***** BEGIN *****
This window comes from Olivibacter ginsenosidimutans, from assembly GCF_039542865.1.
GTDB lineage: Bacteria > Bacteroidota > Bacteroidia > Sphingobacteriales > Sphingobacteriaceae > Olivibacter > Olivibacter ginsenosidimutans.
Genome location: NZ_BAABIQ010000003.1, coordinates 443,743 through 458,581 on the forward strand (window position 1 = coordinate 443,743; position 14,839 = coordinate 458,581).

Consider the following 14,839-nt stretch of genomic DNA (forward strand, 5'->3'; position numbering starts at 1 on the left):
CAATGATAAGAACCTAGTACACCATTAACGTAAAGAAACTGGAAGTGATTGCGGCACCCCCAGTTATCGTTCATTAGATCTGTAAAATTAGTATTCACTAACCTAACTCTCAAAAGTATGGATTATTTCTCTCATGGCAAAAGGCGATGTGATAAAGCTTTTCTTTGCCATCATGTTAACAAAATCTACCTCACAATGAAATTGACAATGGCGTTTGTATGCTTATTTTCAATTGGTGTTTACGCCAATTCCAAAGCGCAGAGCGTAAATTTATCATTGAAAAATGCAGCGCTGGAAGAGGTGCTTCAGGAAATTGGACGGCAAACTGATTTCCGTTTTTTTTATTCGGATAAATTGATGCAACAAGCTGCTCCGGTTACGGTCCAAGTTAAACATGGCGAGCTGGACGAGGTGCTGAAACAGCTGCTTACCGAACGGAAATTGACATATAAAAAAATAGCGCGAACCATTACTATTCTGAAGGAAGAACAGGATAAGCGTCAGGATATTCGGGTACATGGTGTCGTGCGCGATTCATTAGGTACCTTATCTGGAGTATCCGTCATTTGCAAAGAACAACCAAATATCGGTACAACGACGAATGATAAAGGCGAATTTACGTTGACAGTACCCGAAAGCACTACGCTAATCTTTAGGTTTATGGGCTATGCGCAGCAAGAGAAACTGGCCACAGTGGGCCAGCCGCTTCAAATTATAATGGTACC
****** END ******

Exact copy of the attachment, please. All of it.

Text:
This window comes from Olivibacter ginsenosidimutans, from assembly GCF_039542865.1.
GTDB lineage: Bacteria > Bacteroidota > Bacteroidia > Sphingobacteriales > Sphingobacteriaceae > Olivibacter > Olivibacter ginsenosidimutans.
Genome location: NZ_BAABIQ010000003.1, coordinates 443,743 through 458,581 on the forward strand (window position 1 = coordinate 443,743; position 14,839 = coordinate 458,581).

Consider the following 14,839-nt stretch of genomic DNA (forward strand, 5'->3'; position numbering starts at 1 on the left):
CAATGATAAGAACCTAGTACACCATTAACGTAAAGAAACTGGAAGTGATTGCGGCACCCCCAGTTATCGTTCATTAGATCTGTAAAATTAGTATTCACTAACCTAACTCTCAAAAGTATGGATTATTTCTCTCATGGCAAAAGGCGATGTGATAAAGCTTTTCTTTGCCATCATGTTAACAAAATCTACCTCACAATGAAATTGACAATGGCGTTTGTATGCTTATTTTCAATTGGTGTTTACGCCAATTCCAAAGCGCAGAGCGTAAATTTATCATTGAAAAATGCAGCGCTGGAAGAGGTGCTTCAGGAAATTGGACGGCAAACTGATTTCCGTTTTTTTTATTCGGATAAATTGATGCAACAAGCTGCTCCGGTTACGGTCCAAGTTAAACATGGCGAGCTGGACGAGGTGCTGAAACAGCTGCTTACCGAACGGAAATTGACATATAAAAAAATAGCGCGAACCATTACTATTCTGAAGGAAGAACAGGATAAGCGTCAGGATATTCGGGTACATGGTGTCGTGCGCGATTCATTAGGTACCTTATCTGGAGTATCCGTCATTTGCAAAGAACAACCAAATATCGGTACAACGACGAATGATAAAGGCGAATTTACGTTGACAGTACCCGAAAGCACTACGCTAATCTTTAGGTTTATGGGCTATGCGCAGCAAGAGAAACTGGCCACAGTGGGCCAGCCGCTTCAAATTATAATGGTACC